title="Permanent Link to Dota 2 diary: jungling is massive">
Doesn't it look tranquil?
I don't like playing with others in Dota 2. I find team fights deeply stressful. I get way too nervous while ganking, and unless I have a huge level advantage, I don't like even getting too close to enemy heroes if I don't have to.
You might think that kind of attitude is a little against the spirit of a five-a-side team game. It's a bit like the winger in a football team just playing keepy-up on his own on the sidelines. But in Dota, there's a place for me. A place where I can be alone. That place is the jungle.
Jungling in Dota 2 is a solitary activity. It's about killing neutral enemies instead of the those of the opposition, leaving more experience for the rest of your team. A good jungler will combine this solo slaughter with darting out every so often to pull off a gank, or diverting neutral enemies against your own creeps so that you deny your enemies the experience for killing them. I am not a good jungler, so I generally just hide in the trees, minding my own business.
I started with Ursa. Ursa, for those of you unaware, is a huge great big bear with some of the best burst damage in the game, but who is very susceptible to being disabled. My strategy was to stay in the jungle, farming, only popping out occasionally to rip Roshan apart, and then dart back in before enemy heroes could come and get me. That was okay for a while, but Ursa's playstyle is a little simplistic, and has to eventually involve ripping apart heroes.
FOR THE CUBS!
That was too much for me. So I tried Nature's Prophet, and found my gaming soulmate. Prophet, or "Furion" as old-school Dota players insist on calling him, has four main abilities. The first, and most important, is that he can turn trees into treeants, allowing him to take out the big camps of jungle creeps early in the game. The second lets him teleport ANYWHERE ON THE MAP. With a cooldown that gets down to twenty seconds at maximum level.
The third puts a ring of trees anywhere -- around enemy heroes to trap them, around Prophet himself to stop heroes from attacking him while he teleports away, or just in the middle of a path to look pretty. His ultimate, "Wrath of Nature", zaps around the map hitting every unit that's in vision, raking in the gold at high levels.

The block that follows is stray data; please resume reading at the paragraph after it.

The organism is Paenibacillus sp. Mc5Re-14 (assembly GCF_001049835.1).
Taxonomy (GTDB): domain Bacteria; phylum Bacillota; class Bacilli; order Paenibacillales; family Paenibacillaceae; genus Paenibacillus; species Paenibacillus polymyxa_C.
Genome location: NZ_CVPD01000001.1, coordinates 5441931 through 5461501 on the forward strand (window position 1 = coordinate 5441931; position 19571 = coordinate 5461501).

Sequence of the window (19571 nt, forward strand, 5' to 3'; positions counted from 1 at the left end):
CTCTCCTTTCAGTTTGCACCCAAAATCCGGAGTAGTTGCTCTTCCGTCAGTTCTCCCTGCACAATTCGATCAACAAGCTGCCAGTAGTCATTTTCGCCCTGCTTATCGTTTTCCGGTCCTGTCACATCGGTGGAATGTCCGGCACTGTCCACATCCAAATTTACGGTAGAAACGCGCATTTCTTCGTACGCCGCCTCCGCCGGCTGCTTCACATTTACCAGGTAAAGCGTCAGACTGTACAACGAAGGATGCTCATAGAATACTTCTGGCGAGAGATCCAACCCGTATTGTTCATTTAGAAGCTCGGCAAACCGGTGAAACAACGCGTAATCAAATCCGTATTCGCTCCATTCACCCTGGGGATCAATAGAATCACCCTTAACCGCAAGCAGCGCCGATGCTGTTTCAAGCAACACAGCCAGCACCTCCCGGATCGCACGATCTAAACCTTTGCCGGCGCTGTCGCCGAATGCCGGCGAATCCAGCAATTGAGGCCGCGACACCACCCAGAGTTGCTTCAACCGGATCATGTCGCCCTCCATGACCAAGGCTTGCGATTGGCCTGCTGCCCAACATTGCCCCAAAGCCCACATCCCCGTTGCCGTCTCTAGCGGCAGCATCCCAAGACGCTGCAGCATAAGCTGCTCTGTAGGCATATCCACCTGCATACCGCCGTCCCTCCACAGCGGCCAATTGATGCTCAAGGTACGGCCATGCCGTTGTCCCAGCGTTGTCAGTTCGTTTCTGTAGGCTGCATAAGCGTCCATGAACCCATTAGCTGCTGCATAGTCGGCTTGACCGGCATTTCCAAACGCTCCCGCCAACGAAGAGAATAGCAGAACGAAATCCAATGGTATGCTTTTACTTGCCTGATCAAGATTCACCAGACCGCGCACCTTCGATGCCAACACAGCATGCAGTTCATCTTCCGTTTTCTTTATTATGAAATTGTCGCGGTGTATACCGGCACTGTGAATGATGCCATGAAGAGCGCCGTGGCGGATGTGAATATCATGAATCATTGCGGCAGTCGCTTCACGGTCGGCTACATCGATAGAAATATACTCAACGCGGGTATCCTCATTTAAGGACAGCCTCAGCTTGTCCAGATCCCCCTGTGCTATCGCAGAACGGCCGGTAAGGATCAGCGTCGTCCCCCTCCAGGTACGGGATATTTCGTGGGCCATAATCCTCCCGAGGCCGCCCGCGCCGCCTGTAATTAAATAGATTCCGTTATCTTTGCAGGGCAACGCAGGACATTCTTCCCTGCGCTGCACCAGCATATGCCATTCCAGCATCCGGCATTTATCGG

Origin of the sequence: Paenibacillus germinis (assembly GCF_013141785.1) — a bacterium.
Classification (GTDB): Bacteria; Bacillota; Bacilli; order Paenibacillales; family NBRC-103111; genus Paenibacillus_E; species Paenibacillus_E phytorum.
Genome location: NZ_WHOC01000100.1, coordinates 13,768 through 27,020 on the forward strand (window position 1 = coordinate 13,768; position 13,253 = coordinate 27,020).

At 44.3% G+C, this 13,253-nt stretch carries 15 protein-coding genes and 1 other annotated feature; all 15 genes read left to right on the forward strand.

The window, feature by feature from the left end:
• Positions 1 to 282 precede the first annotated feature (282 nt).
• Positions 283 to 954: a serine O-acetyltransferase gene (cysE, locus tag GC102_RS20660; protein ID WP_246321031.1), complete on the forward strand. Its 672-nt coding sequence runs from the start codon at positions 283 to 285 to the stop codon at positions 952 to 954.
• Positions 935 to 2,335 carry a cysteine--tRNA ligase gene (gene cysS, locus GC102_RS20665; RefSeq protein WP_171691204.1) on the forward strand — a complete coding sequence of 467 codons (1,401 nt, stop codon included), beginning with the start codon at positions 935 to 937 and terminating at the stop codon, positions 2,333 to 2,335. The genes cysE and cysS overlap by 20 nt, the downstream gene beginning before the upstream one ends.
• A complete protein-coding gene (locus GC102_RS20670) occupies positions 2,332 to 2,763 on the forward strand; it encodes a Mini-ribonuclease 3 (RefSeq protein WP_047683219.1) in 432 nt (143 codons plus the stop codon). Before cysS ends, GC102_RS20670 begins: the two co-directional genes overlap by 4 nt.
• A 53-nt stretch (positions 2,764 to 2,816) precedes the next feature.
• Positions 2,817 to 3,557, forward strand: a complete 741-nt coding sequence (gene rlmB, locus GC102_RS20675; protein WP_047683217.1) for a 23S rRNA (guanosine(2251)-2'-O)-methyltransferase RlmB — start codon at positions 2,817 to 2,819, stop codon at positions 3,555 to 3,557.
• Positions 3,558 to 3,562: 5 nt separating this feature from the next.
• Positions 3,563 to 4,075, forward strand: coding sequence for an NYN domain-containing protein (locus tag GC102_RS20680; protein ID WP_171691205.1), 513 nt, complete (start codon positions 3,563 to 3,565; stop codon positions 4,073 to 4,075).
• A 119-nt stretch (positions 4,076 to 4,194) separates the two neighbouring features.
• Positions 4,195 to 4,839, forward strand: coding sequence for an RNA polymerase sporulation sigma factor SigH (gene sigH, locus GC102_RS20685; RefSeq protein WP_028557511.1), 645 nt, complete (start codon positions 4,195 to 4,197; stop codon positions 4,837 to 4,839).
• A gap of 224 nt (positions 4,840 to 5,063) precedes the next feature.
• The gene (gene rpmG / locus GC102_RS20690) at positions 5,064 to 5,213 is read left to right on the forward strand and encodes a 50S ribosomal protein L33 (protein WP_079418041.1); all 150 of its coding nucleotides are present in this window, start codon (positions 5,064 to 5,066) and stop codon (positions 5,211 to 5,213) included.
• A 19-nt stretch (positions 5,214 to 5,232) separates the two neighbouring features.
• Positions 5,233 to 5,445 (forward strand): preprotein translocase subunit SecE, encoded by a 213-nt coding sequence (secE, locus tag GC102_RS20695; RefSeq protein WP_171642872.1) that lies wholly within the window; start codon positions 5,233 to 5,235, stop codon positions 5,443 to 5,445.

Combine those together, ideally with an invisibility-granting Shadow Blade, and you've got a hero that's everywhere on the map at once. He can teleport to wherever the enemy isn't, and by the time they get there, he can just go invisible or surround himself with trees to give him enough breathing space to port back to the opposite side of the map again. A well-played Nature's Prophet will rarely, if ever, be killed.
Ow, you're treading on my eye.
In the meantime, he's pushing two lanes of creeps at once and zapping all three with his ultimate, while the rest of your team concentrates on teamfighting. If you're playing Nature's Prophet well, and the rest of your team are winning more fights than they're losing, then you'll almost always win the game.
Late-game, once he's really farmed up, Prophet does actually get rather lethal. An armour-stripping Desolator and an attack-speed-boosting Assault Cuirass, plus a ring of trees, can very quickly chomp through any hero wandering around on their own.
My favourite of all tricks takes inspiration from one of the lessons in Sun Tzu's Art of War -- to only engage in a battle when you've already won. It involves porting directly into the path of an enemy hero running away from a battle with low health. The last thing they see is a ring of trees pop up around them, before the undergrowth takes them in its dark, gnarled embrace.
Dota 2 is a team game, but the way I'm playing it with Nature's Prophet, I can contribute significantly while still running away any time I see an enemy hero.
You might call me a coward. I'm fine with that. But next time you're just getting one last bit of farm before heading back to base to heal up, don't go down to the woods today. You're in for a big surprise.